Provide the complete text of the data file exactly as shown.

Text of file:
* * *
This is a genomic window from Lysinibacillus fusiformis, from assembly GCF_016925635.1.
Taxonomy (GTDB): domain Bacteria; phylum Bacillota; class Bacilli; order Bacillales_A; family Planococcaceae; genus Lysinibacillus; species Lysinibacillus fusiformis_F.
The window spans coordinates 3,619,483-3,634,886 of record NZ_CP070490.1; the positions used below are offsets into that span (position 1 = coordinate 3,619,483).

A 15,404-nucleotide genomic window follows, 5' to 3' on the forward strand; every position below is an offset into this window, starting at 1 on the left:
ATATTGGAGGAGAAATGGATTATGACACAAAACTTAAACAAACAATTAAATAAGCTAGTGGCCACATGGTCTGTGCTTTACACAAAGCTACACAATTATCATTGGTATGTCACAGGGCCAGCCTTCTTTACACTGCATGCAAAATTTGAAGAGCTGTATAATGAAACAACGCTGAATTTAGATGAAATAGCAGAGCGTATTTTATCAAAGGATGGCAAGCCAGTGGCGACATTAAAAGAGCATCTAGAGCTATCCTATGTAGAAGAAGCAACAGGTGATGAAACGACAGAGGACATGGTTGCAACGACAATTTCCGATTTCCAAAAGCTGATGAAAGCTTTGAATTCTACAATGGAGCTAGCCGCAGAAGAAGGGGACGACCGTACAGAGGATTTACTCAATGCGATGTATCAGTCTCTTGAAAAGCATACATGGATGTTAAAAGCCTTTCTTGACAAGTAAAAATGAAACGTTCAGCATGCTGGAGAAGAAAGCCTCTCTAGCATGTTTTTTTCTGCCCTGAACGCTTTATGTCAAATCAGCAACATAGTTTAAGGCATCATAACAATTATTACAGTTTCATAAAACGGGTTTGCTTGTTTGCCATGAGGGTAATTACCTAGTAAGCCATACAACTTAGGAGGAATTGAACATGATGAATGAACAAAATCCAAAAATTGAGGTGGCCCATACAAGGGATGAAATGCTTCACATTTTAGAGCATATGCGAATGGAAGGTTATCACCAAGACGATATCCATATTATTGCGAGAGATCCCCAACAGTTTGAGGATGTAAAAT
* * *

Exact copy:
This is a genomic window from Lysinibacillus fusiformis, from assembly GCF_016925635.1.
Taxonomy (GTDB): domain Bacteria; phylum Bacillota; class Bacilli; order Bacillales_A; family Planococcaceae; genus Lysinibacillus; species Lysinibacillus fusiformis_F.
The window spans coordinates 3,619,483-3,634,886 of record NZ_CP070490.1; the positions used below are offsets into that span (position 1 = coordinate 3,619,483).

A 15,404-nucleotide genomic window follows, 5' to 3' on the forward strand; every position below is an offset into this window, starting at 1 on the left:
ATATTGGAGGAGAAATGGATTATGACACAAAACTTAAACAAACAATTAAATAAGCTAGTGGCCACATGGTCTGTGCTTTACACAAAGCTACACAATTATCATTGGTATGTCACAGGGCCAGCCTTCTTTACACTGCATGCAAAATTTGAAGAGCTGTATAATGAAACAACGCTGAATTTAGATGAAATAGCAGAGCGTATTTTATCAAAGGATGGCAAGCCAGTGGCGACATTAAAAGAGCATCTAGAGCTATCCTATGTAGAAGAAGCAACAGGTGATGAAACGACAGAGGACATGGTTGCAACGACAATTTCCGATTTCCAAAAGCTGATGAAAGCTTTGAATTCTACAATGGAGCTAGCCGCAGAAGAAGGGGACGACCGTACAGAGGATTTACTCAATGCGATGTATCAGTCTCTTGAAAAGCATACATGGATGTTAAAAGCCTTTCTTGACAAGTAAAAATGAAACGTTCAGCATGCTGGAGAAGAAAGCCTCTCTAGCATGTTTTTTTCTGCCCTGAACGCTTTATGTCAAATCAGCAACATAGTTTAAGGCATCATAACAATTATTACAGTTTCATAAAACGGGTTTGCTTGTTTGCCATGAGGGTAATTACCTAGTAAGCCATACAACTTAGGAGGAATTGAACATGATGAATGAACAAAATCCAAAAATTGAGGTGGCCCATACAAGGGATGAAATGCTTCACATTTTAGAGCATATGCGAATGGAAGGTTATCACCAAGACGATATCCATATTATTGCGAGAGATCCCCAACAGTTTGAGGATGTAAAAT